The Promise of MR for TEVAR and EVAR
Obtaining both force and anatomic imaging and how this might affect endovascular repair.
Endovascular aortic aneurysm repair (EVAR) has emerged as a potential treatment modality for many patients in the field of vascular surgery. Since the first endovascular procedures were described by Parodi et al1 in 1991 for abdominal aortic aneurysms (AAAs) and by Dake et al2 in 1994 for thoracic aortic aneurysms (TEVAR), the number of new endovascular techniques and endovascular devices has been growing exponentially. The endovascular frontier is still developing: more experience is gained with the use of fenestrated and branched endografts, and several new devices have been introduced with new dimensions and characteristics. Endovascular repair is likely to expand its potential even further in the future.
However, the first-choice treatment will be determined by balancing the risks and benefits of the treatment for each individual patient. Endovascular repair is, unfortunately, associated with a relatively high incidence of device-related complications after the procedure, such as endoleaks, graft migration, graft kinking, graft thrombosis, and aortic aneurysm rupture. Many of the patients with these complications need a reintervention, which carries additional risk.3-6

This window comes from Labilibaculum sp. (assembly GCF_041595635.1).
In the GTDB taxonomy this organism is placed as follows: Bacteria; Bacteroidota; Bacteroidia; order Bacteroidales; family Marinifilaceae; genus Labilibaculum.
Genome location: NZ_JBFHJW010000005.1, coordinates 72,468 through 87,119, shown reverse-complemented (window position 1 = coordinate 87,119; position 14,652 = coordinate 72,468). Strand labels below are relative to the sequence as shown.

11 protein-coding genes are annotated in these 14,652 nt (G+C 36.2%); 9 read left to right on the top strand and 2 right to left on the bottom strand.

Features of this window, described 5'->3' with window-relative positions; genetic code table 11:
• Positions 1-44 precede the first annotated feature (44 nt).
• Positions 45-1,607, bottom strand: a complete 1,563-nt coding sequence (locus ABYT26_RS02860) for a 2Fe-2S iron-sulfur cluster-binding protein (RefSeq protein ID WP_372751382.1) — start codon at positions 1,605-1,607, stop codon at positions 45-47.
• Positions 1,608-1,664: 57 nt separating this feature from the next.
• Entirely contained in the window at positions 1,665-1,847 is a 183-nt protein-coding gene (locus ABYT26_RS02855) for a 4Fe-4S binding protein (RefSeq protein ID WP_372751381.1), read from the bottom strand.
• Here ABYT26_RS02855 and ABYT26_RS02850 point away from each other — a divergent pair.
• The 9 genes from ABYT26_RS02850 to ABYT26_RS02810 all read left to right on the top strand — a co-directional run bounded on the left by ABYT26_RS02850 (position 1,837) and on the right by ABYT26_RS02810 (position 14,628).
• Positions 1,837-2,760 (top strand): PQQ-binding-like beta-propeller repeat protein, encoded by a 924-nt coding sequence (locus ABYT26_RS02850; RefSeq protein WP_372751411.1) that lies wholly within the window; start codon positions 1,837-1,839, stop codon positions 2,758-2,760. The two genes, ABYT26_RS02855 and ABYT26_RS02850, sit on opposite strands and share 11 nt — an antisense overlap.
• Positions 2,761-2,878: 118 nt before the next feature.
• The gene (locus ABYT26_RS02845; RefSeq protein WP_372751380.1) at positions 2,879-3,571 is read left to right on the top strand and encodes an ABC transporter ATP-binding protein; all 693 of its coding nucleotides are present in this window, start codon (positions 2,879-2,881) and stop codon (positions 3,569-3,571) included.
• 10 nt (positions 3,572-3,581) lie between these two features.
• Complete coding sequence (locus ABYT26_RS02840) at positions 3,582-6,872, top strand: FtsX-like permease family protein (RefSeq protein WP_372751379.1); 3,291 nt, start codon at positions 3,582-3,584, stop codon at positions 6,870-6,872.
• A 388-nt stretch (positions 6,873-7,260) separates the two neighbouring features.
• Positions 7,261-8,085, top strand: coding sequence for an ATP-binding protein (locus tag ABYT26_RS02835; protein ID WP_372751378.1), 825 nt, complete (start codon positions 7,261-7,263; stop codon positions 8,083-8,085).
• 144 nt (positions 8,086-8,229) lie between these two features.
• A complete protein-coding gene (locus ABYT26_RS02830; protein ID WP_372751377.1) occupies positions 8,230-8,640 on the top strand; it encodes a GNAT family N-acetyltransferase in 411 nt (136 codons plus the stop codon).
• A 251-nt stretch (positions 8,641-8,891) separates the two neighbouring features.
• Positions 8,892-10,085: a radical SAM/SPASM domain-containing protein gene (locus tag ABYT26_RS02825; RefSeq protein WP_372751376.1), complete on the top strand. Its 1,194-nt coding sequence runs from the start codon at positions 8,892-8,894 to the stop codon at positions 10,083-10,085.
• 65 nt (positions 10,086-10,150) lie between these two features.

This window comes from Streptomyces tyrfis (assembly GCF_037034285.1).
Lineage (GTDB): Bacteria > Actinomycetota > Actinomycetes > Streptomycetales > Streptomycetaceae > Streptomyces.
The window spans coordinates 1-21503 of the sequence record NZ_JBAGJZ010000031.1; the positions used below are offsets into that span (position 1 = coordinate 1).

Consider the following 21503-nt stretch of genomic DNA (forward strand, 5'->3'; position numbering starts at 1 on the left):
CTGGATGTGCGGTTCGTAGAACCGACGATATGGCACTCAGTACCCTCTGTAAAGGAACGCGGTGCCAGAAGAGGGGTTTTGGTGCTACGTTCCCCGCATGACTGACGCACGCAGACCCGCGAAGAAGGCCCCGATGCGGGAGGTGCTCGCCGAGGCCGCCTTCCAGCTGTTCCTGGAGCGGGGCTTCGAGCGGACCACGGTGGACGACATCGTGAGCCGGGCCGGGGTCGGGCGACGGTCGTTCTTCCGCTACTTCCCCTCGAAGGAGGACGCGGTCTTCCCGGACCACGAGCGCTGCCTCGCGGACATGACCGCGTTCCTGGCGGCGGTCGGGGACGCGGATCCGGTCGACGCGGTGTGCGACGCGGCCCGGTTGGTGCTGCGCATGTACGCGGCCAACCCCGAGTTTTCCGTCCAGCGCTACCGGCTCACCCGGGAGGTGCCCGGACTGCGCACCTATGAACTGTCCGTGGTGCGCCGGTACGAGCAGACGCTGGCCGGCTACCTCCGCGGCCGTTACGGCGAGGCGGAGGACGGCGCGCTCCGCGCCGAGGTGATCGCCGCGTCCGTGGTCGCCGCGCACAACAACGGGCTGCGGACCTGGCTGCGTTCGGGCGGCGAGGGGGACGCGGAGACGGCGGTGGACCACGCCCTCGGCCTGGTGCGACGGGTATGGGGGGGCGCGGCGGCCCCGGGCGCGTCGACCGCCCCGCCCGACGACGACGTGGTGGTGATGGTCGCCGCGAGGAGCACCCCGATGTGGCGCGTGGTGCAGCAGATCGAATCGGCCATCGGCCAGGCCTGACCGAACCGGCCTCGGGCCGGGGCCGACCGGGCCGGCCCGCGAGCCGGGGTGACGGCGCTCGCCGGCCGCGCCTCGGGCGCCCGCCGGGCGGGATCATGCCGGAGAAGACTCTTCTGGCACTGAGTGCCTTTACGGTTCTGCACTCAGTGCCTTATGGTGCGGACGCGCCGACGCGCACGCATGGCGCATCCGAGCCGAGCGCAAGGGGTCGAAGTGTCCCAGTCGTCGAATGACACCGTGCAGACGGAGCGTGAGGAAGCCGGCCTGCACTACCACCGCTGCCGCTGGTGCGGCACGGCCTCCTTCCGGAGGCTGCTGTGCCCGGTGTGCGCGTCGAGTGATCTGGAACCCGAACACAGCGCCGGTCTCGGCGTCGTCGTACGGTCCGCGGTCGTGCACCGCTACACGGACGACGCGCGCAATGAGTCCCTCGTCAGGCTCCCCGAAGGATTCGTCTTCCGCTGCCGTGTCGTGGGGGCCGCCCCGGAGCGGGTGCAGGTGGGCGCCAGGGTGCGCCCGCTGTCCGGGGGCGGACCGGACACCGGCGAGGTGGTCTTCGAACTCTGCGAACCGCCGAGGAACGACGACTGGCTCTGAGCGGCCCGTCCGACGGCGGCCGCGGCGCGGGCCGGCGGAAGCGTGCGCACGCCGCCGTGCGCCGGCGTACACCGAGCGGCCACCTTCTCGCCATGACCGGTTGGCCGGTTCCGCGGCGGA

Detailed insight into the mechanisms that play a role in the development of these complications is not a simple task, and we cannot predict which patients will develop complications. All patients are requested to undergo several follow-up examinations after the endovascular procedure to detect complications early.
Further improvements in endograft design and more precise understanding of the mechanisms that are involved in the development of complications will possibly expand the applicability of EVAR and TEVAR to patients with a wider range of characteristics. More developments and insight in the pathological mechanisms of complications are not only likely to expand the applicability of EVAR and TEVAR but are also likely to reduce the risk of complications in patients and improve their prognoses.